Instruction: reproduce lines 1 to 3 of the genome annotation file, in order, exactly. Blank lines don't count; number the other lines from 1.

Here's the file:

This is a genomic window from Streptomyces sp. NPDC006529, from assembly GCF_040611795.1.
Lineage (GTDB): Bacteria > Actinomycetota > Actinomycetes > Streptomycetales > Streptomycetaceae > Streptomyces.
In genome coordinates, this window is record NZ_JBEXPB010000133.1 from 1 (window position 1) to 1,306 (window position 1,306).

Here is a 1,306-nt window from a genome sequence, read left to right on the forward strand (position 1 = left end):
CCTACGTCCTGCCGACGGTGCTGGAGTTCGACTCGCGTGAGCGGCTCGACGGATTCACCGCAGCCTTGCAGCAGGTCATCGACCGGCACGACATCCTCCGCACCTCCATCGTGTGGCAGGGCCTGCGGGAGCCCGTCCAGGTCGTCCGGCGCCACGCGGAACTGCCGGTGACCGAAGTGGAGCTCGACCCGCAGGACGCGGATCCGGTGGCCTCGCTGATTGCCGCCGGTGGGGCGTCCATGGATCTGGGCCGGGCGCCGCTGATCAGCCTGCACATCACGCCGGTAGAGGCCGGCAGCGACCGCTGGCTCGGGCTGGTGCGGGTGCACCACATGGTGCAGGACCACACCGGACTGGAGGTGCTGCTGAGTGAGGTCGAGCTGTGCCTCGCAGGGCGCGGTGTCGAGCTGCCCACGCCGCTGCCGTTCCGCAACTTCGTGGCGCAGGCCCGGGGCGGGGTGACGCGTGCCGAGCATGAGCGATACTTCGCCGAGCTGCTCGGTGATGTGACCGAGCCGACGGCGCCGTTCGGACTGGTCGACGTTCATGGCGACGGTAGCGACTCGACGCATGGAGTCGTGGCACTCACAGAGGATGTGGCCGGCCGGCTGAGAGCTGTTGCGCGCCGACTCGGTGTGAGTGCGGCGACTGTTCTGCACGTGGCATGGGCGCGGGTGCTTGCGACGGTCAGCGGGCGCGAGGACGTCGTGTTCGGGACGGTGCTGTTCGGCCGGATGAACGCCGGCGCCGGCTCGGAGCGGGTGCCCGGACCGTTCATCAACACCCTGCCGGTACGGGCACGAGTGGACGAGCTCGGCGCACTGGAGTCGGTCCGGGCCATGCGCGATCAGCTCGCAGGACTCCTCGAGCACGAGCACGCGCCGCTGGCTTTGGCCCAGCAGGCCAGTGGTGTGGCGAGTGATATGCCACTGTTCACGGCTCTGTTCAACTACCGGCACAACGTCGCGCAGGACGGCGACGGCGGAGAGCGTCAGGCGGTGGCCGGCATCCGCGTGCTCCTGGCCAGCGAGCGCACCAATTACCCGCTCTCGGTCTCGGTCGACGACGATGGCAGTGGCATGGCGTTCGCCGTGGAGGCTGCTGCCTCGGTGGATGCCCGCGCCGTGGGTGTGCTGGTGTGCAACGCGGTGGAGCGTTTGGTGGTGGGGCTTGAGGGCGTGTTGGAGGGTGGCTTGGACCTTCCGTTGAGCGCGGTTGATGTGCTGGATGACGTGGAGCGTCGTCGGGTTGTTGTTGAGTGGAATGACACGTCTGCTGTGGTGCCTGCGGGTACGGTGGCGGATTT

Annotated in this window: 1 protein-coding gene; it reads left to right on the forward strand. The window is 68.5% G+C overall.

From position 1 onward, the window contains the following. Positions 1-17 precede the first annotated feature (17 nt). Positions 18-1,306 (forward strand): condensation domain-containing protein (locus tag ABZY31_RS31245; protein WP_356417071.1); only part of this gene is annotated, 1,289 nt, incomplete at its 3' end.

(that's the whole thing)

This is a genomic window from Streptomyces sp. NPDC006529, from assembly GCF_040611795.1.
Lineage (GTDB): Bacteria > Actinomycetota > Actinomycetes > Streptomycetales > Streptomycetaceae > Streptomyces.
In genome coordinates, this window is record NZ_JBEXPB010000133.1 from 1 (window position 1) to 1,306 (window position 1,306).